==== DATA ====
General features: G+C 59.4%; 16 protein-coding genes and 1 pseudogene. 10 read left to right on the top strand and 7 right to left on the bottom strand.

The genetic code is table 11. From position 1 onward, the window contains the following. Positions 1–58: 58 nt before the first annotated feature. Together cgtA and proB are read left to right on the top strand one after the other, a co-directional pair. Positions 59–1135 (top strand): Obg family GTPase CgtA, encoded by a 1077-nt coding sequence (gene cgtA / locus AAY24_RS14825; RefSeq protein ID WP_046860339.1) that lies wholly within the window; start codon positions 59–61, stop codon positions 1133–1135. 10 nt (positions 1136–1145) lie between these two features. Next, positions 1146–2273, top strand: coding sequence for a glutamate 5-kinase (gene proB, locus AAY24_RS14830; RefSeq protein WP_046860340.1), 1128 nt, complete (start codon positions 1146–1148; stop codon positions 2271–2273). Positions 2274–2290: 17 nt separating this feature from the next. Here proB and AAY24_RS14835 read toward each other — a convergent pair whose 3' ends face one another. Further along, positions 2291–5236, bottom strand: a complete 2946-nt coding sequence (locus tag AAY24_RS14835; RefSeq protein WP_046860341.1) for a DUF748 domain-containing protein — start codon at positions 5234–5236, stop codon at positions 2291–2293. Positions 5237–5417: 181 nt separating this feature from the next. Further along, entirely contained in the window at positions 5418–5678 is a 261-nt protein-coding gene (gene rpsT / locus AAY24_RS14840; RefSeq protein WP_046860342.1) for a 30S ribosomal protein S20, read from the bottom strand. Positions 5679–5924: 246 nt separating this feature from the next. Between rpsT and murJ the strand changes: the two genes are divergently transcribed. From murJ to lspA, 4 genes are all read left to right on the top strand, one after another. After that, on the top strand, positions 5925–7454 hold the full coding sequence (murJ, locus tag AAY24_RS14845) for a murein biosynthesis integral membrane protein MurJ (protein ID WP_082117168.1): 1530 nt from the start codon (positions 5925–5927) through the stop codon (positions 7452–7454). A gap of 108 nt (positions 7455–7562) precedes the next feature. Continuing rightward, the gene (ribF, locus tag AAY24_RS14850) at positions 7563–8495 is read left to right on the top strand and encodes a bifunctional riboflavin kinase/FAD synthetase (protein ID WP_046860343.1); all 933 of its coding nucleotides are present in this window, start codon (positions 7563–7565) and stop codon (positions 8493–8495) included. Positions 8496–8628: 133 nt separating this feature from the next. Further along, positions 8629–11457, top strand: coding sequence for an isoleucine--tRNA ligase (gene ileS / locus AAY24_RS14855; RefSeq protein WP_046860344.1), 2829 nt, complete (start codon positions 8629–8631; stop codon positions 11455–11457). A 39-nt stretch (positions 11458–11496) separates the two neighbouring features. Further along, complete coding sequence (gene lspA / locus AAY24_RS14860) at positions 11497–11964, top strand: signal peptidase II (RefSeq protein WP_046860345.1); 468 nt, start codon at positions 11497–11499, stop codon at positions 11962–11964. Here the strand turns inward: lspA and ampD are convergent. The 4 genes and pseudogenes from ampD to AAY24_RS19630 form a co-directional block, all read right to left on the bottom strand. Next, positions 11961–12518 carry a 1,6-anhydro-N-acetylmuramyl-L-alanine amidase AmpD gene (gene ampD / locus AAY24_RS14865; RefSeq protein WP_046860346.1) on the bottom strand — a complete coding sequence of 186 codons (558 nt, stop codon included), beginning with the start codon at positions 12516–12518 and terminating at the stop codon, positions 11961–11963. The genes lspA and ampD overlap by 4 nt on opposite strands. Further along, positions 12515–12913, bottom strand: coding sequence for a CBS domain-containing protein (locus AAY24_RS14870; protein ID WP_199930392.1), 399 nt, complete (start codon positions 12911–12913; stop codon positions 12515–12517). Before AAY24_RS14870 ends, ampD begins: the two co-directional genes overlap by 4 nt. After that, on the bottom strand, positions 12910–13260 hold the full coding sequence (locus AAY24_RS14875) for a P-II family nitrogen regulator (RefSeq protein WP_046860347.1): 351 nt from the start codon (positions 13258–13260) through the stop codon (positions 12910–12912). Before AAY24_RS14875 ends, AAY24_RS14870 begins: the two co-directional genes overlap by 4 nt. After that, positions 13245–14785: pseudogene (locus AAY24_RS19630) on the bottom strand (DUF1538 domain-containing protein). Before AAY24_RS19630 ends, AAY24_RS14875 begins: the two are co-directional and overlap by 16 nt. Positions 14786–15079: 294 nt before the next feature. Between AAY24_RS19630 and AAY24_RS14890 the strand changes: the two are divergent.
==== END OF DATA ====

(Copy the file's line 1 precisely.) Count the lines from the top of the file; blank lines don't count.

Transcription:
General features: G+C 59.4%; 16 protein-coding genes and 1 pseudogene. 10 read left to right on the top strand and 7 right to left on the bottom strand.